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Derek Fisher deserves more than what Lakers are offering

July 2, 2010 |  8:15 pm

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Before the Lakers began their playoff run, Lakers guard Derek Fisher gathered the team together.

They had gone through ups and downs with injuries, inconsistency and chemistry issues with no visible signs that it could all come together. The problems seemed so troubling that it appeared uncertain whether the Lakers could defend their championship. So as the Lakers geared up for their first-round matchup against Oklahoma City, Fisher stressed the importance that everyone temporarily forget about their individual play and off-season uncertainty and lock in toward a common goal in winning a championship.

I wrote at the time how Fisher's speech served as a perfect example why the Lakers need his leadership and how it was a sign of things to come in the postseason. Even though speeches may sound like cliched scripts out of a movie, this truly illustrated how Fisher is universally respected in the locker room and how he helps reemphasize the coaching staff's message. The speech also showcased a pretty logical perspective that focusing on the sole purpose of winning a title bodes more importance for everyone, even free agents, because a title usually helps take care of the aftermath that is the off-season.

That's why it's ironic, and incredibly unfortunate, that the man who delivered the speech stressing that a championship run will help alleviate off-season concerns is currently left wondering his literal value to the team. Fisher and the organization unanimously agree that it's best for him to re-sign with the Lakers, citing his leadership, his five rings and his playoff performances that propelled the Lakers to a second consecutive title. But those are only words. The Lakers need to take action. Unfortunately for Fisher, The Times' Broderick Turner reports the Lakers don't want to pay Fisher anything more than $2.5 million for one season, while Fisher, a 14-year veteran, wants to make a similar figure as last season ($5.048 million) with a multiyear deal. Sources close to Fisher told Turner that Fisher strongly believes this should happen and that he's willing to go on a prolonged negotiation with the Lakers or go to another team if a deal can't be reached.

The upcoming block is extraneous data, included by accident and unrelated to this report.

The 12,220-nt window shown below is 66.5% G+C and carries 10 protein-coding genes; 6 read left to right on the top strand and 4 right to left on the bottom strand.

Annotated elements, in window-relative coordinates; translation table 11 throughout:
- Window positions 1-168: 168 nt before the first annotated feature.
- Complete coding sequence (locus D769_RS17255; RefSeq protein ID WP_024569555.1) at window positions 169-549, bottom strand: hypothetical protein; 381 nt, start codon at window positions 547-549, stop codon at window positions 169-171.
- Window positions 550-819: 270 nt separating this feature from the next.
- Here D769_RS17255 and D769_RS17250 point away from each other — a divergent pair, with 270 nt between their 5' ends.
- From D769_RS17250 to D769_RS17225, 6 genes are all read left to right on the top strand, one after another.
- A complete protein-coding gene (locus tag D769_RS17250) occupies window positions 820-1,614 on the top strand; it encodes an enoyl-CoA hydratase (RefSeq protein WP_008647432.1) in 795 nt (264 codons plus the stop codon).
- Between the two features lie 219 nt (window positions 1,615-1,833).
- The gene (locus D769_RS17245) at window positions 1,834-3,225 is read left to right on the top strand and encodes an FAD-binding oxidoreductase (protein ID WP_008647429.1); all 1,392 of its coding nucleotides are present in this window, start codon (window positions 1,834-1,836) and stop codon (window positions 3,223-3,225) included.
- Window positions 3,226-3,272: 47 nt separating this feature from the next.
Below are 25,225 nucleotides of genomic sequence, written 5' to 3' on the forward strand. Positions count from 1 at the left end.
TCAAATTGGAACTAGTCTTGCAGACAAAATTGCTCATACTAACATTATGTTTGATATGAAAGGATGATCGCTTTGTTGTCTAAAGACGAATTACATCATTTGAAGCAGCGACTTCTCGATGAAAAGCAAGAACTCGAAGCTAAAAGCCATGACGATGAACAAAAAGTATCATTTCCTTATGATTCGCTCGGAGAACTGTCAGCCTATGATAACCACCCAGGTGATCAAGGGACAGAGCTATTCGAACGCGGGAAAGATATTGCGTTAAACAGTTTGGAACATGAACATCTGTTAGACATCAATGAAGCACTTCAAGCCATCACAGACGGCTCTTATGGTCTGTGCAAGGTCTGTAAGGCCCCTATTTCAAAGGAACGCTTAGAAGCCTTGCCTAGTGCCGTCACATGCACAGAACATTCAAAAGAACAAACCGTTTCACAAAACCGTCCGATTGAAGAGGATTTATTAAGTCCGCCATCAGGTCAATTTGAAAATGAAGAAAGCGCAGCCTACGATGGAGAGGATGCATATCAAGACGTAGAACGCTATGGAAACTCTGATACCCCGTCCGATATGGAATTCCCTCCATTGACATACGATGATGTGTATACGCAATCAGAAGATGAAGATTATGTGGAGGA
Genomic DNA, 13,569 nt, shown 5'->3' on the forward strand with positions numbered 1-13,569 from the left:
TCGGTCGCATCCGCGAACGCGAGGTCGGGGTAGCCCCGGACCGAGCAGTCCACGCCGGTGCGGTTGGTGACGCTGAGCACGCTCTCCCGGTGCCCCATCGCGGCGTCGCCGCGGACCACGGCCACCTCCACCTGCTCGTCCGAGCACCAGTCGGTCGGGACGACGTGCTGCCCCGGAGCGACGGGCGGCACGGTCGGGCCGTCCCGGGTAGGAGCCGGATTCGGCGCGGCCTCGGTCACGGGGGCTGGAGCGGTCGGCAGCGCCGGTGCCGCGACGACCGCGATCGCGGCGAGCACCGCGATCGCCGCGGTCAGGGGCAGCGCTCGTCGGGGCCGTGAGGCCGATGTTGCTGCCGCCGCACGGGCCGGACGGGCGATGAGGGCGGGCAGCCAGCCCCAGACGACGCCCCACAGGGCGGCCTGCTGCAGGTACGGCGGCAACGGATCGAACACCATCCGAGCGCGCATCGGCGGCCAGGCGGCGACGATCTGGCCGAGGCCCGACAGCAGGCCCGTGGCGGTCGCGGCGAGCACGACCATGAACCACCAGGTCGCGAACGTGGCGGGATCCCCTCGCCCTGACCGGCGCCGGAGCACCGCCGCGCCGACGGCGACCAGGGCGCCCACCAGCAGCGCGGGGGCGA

Before you cringe and say this is another example of a well-compensated athlete showing his entitlement, consider a few things first. This isn't about a dollar figure. This is about Fisher appropriately assessing one's market value. This isn't about trying to keep the same lifestyle. This is about Fisher wondering if the Lakers truly value what he brings to the team. This isn't about ignoring the realities that the Lakers are over the luxury tax. This is about properly determining one's assets in a tough economy.

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"Sometimes it's hard to quantify that and put a price on it. In our business, you have to find a way to put a price on things with some things you can't quantify," Fisher said last week during his exit interview